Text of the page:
Saturday, February 24, 2018

Proxy Wars: Replacing Moral Belief with Ideology

Whenever America is involved in a moral debate, whether a national tragedy or change in leadership, her people get into a dispute about what we must do. The goal we should strive for is to consider what we want to change and what needs to be done to achieve it. But instead of doing this, our tendency is to pick the “sacred cow” of of our preferred ideology and substitute it for this investigation. Then, if anyone should disagree with our solution, we accuse them of “not caring” and being willing to let the evil continue.

But this is unjust. The person who rejects an ideological solution might simply disagree with the means put forward and think another solution is superior. In that case, the infighting is counterproductive. It leads to nothing being done on the grounds that each thinks that the other solution has no value.

The other side of the coin is when a proposed solution is just, but threatens something else we support, the temptation is to downplay the value of that solution, claiming that it will not help us and might cause extra harm. 

These two things combined make finding the truth difficult. A legitimate solution can be attacked by those who don’t want to follow it, while supporters of an illegitimate solution can savage those with reasonable objections.

If we want to find a real solution, we have to be willing to set aside our ideological preferences and search for the truth about a situation. Once we find the truth, we can see what needs to be done in response. But if we start with our own preconceived notions on what must be done, more often than not our “one size fits all” solution won’t fit at all.

As Catholics must be the light of the world, the salt of the earth, the city of the world (Matthew 5:13-16), we have no excuse for adding to this confusion. We believe that God forbade bearing false witness. This means we cannot demonize those who have a different idea on how to best carry out Church teaching [†]. Because we believe we have a Church established by Our Lord, given His authority, and protected from teaching error, we must listen to what the Church teaches and base our political views on that teaching.

Tragically, we tend to label those teachings we dislike as “prudential judgment” as if a prohibition against doing X was a mere opinion and we were free to do X. This negates our witness that we have the truth for the whole world. If we denounce others for rejecting Church teaching that we happen to agree with while ignoring Church teaching we are at odds with, we are hypocrites. While the world may not be very good at picking up truth, it’s uncomfortably good in spotting when we don’t practice what we preach.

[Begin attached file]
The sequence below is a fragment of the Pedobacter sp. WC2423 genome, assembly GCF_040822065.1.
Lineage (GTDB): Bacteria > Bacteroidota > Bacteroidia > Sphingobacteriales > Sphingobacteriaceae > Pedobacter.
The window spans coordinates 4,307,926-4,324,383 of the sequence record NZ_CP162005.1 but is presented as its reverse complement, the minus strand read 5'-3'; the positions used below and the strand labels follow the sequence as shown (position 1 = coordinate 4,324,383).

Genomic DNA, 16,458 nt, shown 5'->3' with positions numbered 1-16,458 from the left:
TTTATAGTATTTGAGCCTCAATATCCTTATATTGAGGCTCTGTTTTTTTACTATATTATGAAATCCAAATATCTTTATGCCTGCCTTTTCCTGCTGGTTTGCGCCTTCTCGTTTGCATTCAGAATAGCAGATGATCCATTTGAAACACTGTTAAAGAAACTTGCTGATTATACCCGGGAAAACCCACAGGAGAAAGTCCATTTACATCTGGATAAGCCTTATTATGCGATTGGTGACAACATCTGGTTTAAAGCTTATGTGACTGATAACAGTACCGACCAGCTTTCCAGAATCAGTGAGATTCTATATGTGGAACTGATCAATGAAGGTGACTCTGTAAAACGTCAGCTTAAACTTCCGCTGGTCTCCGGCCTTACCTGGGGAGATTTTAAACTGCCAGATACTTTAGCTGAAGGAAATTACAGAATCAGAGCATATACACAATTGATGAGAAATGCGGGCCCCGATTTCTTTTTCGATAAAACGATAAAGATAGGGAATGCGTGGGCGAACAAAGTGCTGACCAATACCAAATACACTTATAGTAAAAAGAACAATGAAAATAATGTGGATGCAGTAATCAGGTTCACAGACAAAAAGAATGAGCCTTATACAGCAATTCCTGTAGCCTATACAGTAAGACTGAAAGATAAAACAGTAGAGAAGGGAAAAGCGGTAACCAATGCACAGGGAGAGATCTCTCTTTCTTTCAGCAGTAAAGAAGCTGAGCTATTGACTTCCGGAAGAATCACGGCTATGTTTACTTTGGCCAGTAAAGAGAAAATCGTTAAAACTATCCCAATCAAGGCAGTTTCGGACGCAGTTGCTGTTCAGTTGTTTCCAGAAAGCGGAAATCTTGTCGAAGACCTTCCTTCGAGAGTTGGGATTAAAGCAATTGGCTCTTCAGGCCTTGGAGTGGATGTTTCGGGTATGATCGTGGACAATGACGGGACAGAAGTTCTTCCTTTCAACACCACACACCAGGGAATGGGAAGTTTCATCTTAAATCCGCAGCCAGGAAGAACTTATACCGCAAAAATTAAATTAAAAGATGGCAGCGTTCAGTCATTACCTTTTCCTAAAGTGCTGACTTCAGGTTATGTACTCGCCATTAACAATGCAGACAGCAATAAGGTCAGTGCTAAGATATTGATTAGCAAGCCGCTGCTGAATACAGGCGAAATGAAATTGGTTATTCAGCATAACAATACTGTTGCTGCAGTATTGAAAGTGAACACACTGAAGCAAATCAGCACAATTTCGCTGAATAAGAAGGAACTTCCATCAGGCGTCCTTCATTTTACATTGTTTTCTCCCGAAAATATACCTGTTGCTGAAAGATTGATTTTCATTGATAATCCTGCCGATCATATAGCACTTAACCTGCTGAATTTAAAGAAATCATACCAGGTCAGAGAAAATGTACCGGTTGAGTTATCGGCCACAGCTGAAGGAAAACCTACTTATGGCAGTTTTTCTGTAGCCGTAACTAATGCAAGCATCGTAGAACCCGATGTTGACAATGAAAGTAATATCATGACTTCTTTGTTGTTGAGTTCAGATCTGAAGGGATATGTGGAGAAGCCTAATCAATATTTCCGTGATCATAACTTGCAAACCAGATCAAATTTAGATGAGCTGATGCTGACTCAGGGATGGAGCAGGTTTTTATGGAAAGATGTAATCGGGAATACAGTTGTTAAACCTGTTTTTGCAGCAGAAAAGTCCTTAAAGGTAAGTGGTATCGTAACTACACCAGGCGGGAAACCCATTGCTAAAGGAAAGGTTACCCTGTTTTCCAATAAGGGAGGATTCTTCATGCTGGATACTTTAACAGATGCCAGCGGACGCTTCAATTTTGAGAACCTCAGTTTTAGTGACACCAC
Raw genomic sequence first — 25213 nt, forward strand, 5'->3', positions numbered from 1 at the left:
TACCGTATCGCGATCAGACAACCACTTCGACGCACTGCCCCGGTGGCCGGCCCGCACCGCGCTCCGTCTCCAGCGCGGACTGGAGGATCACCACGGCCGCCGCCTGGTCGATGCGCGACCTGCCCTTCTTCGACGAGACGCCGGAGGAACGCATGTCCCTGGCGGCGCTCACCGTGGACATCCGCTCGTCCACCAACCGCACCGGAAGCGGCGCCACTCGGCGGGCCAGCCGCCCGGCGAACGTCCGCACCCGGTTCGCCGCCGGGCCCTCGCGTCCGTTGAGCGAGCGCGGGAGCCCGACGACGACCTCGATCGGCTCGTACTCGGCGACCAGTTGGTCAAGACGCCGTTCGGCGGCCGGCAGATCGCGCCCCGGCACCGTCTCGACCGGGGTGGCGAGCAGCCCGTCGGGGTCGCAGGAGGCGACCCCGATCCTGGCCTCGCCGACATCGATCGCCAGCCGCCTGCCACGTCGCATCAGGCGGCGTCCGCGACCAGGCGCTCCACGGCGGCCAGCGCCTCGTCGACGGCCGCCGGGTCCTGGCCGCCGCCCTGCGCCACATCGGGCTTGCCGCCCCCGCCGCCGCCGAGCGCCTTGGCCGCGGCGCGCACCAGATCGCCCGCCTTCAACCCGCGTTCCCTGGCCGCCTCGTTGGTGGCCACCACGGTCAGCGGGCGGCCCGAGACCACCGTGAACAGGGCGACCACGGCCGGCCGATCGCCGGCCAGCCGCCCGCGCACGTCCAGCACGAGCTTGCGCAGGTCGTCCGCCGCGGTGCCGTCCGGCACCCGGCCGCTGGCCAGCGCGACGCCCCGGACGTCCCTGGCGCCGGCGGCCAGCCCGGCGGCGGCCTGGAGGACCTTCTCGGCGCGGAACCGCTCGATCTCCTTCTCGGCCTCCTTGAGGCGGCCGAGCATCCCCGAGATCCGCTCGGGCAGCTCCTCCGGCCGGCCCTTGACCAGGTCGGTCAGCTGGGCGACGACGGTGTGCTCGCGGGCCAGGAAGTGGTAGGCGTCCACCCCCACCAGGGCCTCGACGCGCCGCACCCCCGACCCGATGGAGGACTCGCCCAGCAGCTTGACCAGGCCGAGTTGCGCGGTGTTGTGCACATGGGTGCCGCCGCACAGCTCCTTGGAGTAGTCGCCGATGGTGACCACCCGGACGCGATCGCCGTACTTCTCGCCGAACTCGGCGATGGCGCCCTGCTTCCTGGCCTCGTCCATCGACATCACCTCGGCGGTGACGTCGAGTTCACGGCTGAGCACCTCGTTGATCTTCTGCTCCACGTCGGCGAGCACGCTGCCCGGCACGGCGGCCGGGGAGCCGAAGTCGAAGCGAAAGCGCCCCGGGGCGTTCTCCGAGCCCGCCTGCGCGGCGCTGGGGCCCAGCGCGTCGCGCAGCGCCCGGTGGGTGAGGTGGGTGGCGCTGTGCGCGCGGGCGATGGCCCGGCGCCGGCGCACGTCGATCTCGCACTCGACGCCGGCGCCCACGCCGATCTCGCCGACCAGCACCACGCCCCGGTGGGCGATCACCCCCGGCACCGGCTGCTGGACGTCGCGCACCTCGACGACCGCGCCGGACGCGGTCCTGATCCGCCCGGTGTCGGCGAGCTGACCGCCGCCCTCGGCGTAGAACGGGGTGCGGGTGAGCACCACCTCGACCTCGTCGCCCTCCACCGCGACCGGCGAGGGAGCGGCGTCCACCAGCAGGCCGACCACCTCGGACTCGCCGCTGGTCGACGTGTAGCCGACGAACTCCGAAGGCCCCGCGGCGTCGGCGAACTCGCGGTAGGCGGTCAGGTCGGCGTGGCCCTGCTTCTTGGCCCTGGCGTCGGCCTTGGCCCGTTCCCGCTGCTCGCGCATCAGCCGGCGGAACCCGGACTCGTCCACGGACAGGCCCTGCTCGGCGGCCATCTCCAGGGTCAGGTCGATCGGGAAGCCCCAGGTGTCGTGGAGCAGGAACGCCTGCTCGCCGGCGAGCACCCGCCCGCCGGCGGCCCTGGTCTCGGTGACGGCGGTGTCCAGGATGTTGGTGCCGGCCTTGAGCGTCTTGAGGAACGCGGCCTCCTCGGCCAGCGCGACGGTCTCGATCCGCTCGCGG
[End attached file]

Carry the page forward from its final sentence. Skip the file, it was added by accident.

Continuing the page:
So, when there is a tragedy, when there is an election, when there is some sort of national crisis, Catholics need to stop confusing their ideological preferences with seeking out and doing what is right. We can’t replace that with scapegoating and assuming that whoever does not support our ideological ideas must be acting out of bad will. We need to be willing to sacrifice our political preferences in favor of doing what is right if our political preferences are wrong.

Unfortunately, it is easy to fall into the temptation of immediately thinking of the “other side” being guilty while never thinking that we might be guilty of the same fault. I’m not talking about moral relativism here. If something is objectively wrong, we have to reject that wrong even if it means incrementally taking it down when outright overturning is impossible. No, I’m talking about our tendency to sneer at the wrongdoing of others but ignoring our own failures and refusing to amend them. When we do this, we are no longer defending what is morally right. Instead, we are fighting a proxy war over ideology while pretending to be morally virtuous. And then we wonder why Christian belief is rejected.

So let’s stop using the moral teaching of the Church as a camouflage for our political battles. Let’s make sure our faith shapes our ideology and not the reverse. 


[†] Of course we must make sure that our “different idea” is not an attempt to evade Church teaching. God is not deceived.

Thursday, February 15, 2018

Isn’t it Time to Go Beyond the Usual Arguments?

5. Christ’s redemptive work, while essentially concerned with the salvation of men, includes also the renewal of the whole temporal order. Hence the mission of the Church is not only to bring the message and grace of Christ to men but also to penetrate and perfect the temporal order with the spirit of the Gospel. In fulfilling this mission of the Church, the Christian laity exercise their apostolate both in the Church and in the world, in both the spiritual and the temporal orders. These orders, although distinct, are so connected in the singular plan of God that He Himself intends to raise up the whole world again in Christ and to make it a new creation, initially on earth and completely on the last day. In both orders the layman, being simultaneously a believer and a citizen, should be continuously led by the same Christian conscience.
(Apostolicam actuositatem)